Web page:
Code splitting: Breakdown bandwidth heavy components into segments that can be loaded as required.
Audit components, JS, CSS to see what can be dynamically loaded
Investigate methods for adding dynamic loading but as enhancement
The ability to work around render-blocking issues is a great addition to the web. From deferring code to lazy loading to asynchronous loading, each has its own use case and each can have the potential to reduce performance benefits to a website or application.
Asynchronous code: All external assets should be deferred or set to async (unless required) to avoid FOUC (Flash Of Unstyled Content).
Use lazy loading and defer/async wherever possible
Priority loading: If external resources are required on load, ensure their priorities (delivery route) are set correctly.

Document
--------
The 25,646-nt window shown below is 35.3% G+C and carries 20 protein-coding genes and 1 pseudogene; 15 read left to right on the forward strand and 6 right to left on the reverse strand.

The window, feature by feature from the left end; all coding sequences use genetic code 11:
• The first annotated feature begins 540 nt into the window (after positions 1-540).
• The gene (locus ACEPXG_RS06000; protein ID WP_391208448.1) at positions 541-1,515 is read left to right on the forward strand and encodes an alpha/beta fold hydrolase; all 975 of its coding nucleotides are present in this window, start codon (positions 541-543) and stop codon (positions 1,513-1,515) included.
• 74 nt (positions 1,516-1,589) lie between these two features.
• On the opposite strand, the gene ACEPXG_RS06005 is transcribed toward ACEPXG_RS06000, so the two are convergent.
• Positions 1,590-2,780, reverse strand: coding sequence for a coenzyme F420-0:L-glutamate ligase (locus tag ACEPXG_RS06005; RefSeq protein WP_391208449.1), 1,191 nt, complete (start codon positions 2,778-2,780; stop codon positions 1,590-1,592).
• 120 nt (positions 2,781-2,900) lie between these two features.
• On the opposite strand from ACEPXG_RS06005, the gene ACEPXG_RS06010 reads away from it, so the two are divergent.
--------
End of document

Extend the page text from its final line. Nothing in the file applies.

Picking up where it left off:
Entering information on a page can lead to problems. If a visitor makes a mistake along the way, it makes good sense to have systems in place to guide them through resolving the typos, confusion, and glitches that can occur which lead to abandonment and extra emissions.
Error validation: Errors should be identified through live validation as well as upon submission.
Web browser validation enabled
JS enhances and overrides Web browser validation, using it to update help messages
Validate again on submit
Validate again on server
Label elements: Required elements should be clearly identified and labeled (for the benefits of voice tools such as screen readers and virtual assistants), and optional elements (if unnecessary) removed.
All form elements clearly labeled
aria-label used when necessary (tested with screen reader)
Allow paste: Always allow pasting of content (including passwords) from external sources.
Search engines and social networks make use of the content within a website, by ensuring that your metadata is correctly marked up, you can reduce emissions by improving way-finding.